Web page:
A story I read the other day in The Reykjavík Grapevine, “Iceland’s First Gay Lovers,” surprised me by explaining something I had written about many years ago.
In 1997, while researching my book A Good Horse Has No Color, I stayed for some weeks at Snorrastadir in the west of Iceland. One afternoon I listened in as the farmer, Haukur, and another guest, a horsewoman named Hallgerdur, discussed Njal’s Saga, the medieval masterpiece that contains a famous “feminist” character also named Hallgerdur.
Here’s how I described the scene in my book:
…Known for her hip-length hair and her “thief’s eyes,” this storied Hallgerdur had been wooed and wed by the handsome Gunnar of Hlidarendi, that paragon of Icelandic manhood who, according to the saga, could “jump more than his own height in full armor, and just as far backwards as forwards.”
“He could swim like a seal,” the book said.
“There was no sport at which anyone could even attempt to compete with him.”
“There has never been his equal.”
The marriage was a disaster. It ended in Gunnar’s death when, his house surrounded by enemies his wife had made for him, his bowstring broke and he asked for some strands of her long hair to plait into a new one; she refused.
|Snorrastadir at midnight.|
It was this that Haukur and Hallgerdur were discussing: why the Saga-Age Hallgerdur—an historical woman who lived and died about a thousand years ago—had refused the gift of her hair.
They chattered on too fast for me to more than snatch at the argument. I marveled again that these sagas, of esoteric, antiquarian interest at home, were so alive here, centuries after they were written. I was heading again for that hot cup of tea when Haukur gave out a great guffaw.
“Er Gunnar á Hlidarendi, nú, hommi?!” he asked. “Is Gunnar of Hlidarendi, now, a homosexual?”
I stopped. I looked at Hallgerdur. The answer she was arguing was yes. You could write a dissertation on that one, I thought—Homosexuality in Njal’s Saga. Gunnar did have an unusually close friendship with Njal, whose manhood was in question because he couldn’t grow a beard. I wished I could comprehend the details of Hallgerdur’s thesis and join in the conversation, but though I’d read the saga several times and knew it inside out, my spoken Icelandic wasn’t up to the task. I retreated to the kitchen, where Ingibjorg gracefully drew my attention to the fact that the dishwasher could be unstacked and the table set for dinner. With the clatter drowning out Haukur’s increasing outrage, I replayed the point in English in my head and awarded the set and match to Hallgerdur…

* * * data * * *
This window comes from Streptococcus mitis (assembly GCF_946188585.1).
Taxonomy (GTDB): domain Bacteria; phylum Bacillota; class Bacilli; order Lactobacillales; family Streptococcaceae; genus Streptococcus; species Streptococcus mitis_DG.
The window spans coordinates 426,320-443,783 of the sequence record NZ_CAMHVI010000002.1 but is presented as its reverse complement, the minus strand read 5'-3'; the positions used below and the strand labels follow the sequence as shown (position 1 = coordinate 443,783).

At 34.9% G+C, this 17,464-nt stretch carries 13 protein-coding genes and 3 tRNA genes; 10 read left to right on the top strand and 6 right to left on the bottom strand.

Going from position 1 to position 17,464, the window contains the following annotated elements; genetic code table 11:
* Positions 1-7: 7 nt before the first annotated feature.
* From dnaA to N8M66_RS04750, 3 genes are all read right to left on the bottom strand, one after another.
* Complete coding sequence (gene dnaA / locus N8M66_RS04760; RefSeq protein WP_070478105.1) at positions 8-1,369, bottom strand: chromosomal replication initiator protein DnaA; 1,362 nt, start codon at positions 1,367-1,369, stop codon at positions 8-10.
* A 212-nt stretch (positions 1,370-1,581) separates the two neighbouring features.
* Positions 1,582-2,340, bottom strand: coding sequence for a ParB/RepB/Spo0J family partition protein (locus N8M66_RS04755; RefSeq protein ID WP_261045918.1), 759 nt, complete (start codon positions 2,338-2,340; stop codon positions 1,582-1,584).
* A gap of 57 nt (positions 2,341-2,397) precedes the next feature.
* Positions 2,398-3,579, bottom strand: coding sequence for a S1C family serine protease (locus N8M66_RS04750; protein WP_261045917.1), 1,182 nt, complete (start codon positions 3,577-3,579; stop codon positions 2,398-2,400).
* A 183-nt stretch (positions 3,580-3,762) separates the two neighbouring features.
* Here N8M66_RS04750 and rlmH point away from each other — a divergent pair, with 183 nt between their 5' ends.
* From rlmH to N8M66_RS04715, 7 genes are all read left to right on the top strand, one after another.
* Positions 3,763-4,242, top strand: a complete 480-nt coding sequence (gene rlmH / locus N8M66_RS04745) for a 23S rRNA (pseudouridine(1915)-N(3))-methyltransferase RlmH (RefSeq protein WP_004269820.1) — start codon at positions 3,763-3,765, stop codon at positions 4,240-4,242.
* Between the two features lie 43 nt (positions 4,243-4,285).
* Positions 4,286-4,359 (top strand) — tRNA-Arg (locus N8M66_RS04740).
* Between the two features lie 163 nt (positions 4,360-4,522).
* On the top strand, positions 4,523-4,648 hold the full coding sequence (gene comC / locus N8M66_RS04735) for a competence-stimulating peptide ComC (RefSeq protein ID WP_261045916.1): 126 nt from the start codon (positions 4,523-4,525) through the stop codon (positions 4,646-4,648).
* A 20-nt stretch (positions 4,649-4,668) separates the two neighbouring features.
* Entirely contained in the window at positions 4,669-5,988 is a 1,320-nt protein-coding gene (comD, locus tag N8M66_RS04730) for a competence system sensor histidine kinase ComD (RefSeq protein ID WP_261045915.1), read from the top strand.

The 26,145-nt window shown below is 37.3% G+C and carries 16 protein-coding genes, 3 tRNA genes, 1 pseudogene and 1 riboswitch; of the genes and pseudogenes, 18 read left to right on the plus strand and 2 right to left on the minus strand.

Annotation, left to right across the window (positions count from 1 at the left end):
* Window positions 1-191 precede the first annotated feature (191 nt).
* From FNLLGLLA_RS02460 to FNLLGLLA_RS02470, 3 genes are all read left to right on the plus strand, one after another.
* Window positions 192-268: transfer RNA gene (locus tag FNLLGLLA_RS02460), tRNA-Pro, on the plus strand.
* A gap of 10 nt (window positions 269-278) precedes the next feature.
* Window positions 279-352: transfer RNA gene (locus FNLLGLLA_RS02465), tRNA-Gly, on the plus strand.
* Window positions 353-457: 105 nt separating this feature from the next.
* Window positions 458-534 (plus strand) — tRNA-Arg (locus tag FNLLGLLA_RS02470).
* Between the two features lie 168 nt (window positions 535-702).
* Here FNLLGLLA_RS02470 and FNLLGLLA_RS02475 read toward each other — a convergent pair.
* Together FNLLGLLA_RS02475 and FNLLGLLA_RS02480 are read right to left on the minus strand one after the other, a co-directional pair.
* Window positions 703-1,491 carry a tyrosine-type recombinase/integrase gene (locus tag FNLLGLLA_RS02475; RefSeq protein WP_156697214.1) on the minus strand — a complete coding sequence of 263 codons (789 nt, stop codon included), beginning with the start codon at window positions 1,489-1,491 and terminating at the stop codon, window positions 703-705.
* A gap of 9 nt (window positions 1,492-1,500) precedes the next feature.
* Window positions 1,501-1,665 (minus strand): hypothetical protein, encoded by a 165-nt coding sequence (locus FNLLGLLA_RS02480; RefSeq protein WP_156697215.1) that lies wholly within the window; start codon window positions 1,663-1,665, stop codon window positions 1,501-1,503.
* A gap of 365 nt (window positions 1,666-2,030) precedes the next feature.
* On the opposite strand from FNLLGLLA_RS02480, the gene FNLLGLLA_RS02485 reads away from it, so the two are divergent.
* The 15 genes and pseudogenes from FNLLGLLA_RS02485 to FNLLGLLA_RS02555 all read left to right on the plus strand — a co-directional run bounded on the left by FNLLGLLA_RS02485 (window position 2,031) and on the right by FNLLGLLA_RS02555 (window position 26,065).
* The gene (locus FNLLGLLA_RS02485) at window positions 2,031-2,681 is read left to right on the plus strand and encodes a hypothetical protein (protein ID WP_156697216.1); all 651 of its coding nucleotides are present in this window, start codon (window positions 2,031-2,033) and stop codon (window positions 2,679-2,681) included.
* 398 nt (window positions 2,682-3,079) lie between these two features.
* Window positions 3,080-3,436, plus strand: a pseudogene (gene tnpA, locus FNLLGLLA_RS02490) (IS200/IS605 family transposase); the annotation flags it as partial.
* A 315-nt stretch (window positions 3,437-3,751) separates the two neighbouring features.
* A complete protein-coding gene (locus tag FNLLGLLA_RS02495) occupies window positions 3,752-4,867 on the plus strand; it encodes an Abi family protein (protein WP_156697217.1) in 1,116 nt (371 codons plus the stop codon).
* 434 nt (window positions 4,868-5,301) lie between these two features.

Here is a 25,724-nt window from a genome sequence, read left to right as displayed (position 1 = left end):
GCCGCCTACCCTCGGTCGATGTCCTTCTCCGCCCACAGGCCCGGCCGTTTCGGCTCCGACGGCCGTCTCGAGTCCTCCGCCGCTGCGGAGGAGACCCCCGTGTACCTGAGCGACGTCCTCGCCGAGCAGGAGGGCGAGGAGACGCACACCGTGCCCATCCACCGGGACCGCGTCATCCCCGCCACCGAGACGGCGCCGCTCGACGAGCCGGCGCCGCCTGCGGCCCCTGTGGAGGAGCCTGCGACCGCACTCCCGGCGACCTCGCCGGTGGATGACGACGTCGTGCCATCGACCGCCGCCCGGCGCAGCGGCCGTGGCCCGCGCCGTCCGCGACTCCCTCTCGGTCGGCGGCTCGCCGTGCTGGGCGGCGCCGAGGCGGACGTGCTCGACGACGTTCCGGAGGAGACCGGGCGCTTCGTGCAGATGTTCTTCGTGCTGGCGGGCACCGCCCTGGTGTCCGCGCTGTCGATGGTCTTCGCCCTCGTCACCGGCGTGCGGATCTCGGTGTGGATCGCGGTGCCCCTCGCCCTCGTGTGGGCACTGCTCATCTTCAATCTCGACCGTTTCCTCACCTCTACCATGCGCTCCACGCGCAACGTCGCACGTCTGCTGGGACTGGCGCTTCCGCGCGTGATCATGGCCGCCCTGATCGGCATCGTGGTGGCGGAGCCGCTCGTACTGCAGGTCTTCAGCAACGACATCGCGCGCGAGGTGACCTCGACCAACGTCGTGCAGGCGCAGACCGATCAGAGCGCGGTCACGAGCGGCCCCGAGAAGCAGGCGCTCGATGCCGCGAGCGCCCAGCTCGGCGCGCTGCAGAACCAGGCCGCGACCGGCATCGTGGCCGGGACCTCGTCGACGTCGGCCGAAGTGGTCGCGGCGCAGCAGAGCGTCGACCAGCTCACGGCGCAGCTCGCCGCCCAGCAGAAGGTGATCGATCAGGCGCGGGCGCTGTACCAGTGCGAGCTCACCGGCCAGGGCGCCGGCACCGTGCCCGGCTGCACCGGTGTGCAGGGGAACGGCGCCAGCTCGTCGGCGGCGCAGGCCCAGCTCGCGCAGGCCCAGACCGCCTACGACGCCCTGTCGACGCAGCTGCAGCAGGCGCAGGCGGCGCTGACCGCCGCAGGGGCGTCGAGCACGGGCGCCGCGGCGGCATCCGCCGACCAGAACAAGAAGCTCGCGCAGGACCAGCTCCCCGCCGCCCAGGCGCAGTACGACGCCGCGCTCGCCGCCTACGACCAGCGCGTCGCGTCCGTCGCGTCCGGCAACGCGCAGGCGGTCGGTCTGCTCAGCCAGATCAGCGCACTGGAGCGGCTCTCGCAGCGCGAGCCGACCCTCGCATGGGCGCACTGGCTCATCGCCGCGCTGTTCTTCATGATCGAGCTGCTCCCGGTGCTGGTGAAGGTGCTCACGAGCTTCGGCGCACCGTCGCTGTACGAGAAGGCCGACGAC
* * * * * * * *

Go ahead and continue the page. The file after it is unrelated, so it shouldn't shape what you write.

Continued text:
|Snorrastadir and the crater Eldborg.|
That’s what I witnessed in 1997.
I had gone to Iceland first in 1986, after studying Old Norse for several years—and having been taught that the language was “dead,” like Latin. As I wrote earlier in this blog (“Practical Education”), I was delighted to learn to the contrary on that first visit that Old Norse wasn’t “dead” after all. It had just shifted into Icelandic, changing about as much as English has since Shakespeare’s day.
By 1997 (my seventh trip to Iceland), I knew that the sagas themselves were still very much alive, some 800 years after they had been written. Everywhere I went in Iceland, someone shared an allusion from a saga. The medieval past was remembered in the name of every hill and farmstead (not to mention every beer and candybar). There was a saga everywhere I turned.
What I didn’t know, when I witnessed Haukur and Hallgerdur arguing over homosexuality in Njal’s Saga, was the news peg.
|Horses at Snorrastadir.|
It’s true that Icelandic farmers are surprisingly keen readers compared to the farmers I know in America. Another day I came upon Haukur and a guest comparing the novel Independent People, by Iceland’s Nobel prize-winner Halldor Laxness, to Growth of the Soil, by the Norwegian Nobelist, Knut Hamsun.
But Homosexuality in Njal’s Saga was not Hallgerdur’s idea. The dissertation didn’t need to be written—a book was already in print, as I learned last week from The Reykjavík Grapevine.
In “Íslenska Kynlífsbókin” (The Icelandic Sex Reader), published in 1990, Óttar Guðmundsson, a psychiatrist at the Landspítali hospital in Reykjavík, “famously argued that Njáll and Gunnar, heroes of ‘Njáls Saga,’ were gay and in love with each other,” the Grapevine says. The newspaper also mentions Óttar’s new book, “Hetjur og hugarvíl” (Anxious Heroes), “devoted to psychoanalysing the main characters of some of the more prominent Icelandic Sagas.”
Looks like I have some further reading to do. And a thank-you letter to send to psychiatrist Óttar Guðmundsson for his help in keeping the Icelandic sagas alive.
Join me again next Wednesday at nancymariebrown.blogspot.com for another writing adventure in Iceland or the medieval world.